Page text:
What is the CII Examiner really looking for?

When it comes to that all-important exam day, you might find that there is a BIG difference between absorbing the information you need and then putting what you have learnt into practice…in the time given in the exam.

Being able to deliver word-perfect factual information in the context of a case-study you will see for the first time, within an unusually short time period needs practice.

Lots of practice.

Being successful in financial services demands that you keep up-to-date. As a professional in the financial services industry you are constantly learning and being challenged by clients, regulators and governments. 

To keep abreast of new and important information you have to keep up-to-date, but you will also know that a new skill isn’t learned until it is practiced and implemented successfully….several times over. And that means over and over and over…

And it’s the same in exams. You have to practice your skill.

If you have practiced applyingyour new-found knowledge and skills in different contexts, then you are more likely to recall the key facts in the exam and be able to apply them within the context of the question or case study – which is so, so important in the exams.

But, are you practicing the right things? Do you understand the question?

There are six different levels of knowledge and understanding the examiners will test you on: knowledge, comprehension, application, analysis, synthesis, and evaluation – all these different question types are explained below: 

Knowledge questions: who, what, why, where, when (Define) –  recall definitions, facts, or observations.
This may be material you need to know by heart – accuracy is important.

Comprehension questions: describe by giving a full and accurate description in the correct sequence.  State the main idea, explain the significance or clarify any points of difference/similarity.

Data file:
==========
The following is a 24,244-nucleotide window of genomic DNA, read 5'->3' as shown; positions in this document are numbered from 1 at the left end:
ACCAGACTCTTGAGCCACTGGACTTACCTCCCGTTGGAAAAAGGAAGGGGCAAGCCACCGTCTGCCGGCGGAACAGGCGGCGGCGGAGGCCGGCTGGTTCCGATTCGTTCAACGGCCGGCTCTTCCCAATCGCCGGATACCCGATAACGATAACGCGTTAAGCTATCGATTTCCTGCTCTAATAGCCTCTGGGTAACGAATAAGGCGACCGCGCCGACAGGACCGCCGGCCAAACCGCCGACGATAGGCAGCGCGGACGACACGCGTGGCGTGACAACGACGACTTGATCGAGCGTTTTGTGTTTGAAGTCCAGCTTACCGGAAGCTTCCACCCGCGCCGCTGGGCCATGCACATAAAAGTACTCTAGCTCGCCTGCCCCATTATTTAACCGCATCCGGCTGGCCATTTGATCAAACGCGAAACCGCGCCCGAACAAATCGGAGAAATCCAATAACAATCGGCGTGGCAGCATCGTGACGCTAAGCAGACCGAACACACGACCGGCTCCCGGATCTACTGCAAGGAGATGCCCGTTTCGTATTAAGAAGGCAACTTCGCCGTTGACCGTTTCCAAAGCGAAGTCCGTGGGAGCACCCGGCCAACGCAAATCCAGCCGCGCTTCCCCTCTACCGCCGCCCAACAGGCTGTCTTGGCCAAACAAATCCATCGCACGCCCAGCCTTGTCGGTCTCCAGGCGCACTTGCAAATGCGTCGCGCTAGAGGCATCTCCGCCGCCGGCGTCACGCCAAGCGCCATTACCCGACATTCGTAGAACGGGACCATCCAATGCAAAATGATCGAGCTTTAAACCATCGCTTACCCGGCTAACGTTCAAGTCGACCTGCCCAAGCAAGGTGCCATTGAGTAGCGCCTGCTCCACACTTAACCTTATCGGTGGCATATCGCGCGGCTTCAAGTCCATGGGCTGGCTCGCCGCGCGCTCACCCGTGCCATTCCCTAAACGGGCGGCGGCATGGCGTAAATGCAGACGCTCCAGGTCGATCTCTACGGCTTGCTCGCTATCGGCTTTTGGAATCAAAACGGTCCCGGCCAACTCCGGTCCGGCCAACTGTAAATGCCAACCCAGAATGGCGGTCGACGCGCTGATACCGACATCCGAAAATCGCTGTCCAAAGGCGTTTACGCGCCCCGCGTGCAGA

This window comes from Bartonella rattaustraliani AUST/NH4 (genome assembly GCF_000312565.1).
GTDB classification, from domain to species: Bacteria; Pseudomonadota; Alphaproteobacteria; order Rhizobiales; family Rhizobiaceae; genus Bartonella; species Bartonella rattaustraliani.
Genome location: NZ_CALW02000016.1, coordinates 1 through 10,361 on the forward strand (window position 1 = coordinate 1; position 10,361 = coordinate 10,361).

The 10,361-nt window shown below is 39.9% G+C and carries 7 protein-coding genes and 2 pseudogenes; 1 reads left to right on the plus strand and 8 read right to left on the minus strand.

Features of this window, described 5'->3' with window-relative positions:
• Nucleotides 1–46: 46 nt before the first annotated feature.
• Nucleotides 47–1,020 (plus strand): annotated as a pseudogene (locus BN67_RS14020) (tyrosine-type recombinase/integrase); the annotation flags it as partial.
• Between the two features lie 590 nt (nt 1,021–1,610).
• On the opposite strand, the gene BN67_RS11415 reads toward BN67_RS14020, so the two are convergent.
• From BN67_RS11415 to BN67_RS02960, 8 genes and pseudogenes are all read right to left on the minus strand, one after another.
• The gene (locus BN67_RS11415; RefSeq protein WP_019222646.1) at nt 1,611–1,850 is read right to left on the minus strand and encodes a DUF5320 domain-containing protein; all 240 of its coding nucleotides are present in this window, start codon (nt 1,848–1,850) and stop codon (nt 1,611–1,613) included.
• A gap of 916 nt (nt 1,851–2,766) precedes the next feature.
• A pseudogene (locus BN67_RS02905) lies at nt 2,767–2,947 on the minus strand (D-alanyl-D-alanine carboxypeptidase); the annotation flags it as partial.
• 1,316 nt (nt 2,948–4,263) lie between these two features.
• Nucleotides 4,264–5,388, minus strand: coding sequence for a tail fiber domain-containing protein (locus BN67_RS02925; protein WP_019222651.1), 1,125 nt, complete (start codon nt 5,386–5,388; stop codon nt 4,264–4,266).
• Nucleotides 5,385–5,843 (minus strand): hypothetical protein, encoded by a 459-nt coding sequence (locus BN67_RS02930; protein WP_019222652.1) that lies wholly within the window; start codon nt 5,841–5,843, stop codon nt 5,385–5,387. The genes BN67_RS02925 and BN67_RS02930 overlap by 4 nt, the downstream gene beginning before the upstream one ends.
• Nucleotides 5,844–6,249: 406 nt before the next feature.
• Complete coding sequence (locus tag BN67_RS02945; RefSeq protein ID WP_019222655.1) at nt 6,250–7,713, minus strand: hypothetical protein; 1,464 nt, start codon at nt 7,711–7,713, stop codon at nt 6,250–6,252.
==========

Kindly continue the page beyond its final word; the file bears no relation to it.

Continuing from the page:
Application questions: apply your knowledge to unfamiliar or new situations which are most likely found in new case studies.

Analysis questions: the examiner wants you to reach a logical conclusion based on the information you have been given

Synthesis questions: usually how could this be improved or can you suggest a suitable option: when a candidate synthesises information, they need to have the ability to make connections from many different sources – integrating information to draw a conclusion

Evaluation questions: usually in your opinion, which of these is the better option, which option best fulfils the brief you have been given. It’s about giving an informed opinion about the case study or information you have been given, you are expected to draw on your knowledge and justify your recommendations.

This is the highest level of cognition and will be expected to be demonstrated at the highest levels.

We practice all these questions on our live virtual workshops. This is where you have an opportunity to test your progress, share ideas with your fellow students and seek guidance from our expert tutors.

We test your ability to be calm and understand more about how you can deliver the best you can be in the exam.

Our virtual workshops are your mock exam tests, under exam conditions.

We will test your ability to LOOK for what the examiner is asking you for and APPLY your knowledge using the right TECHNIQUE. This is so critical for exam success.

Revision time is upon us – the exam is nearly here.

Now is the time to do the doing – and doing the doing in the right way.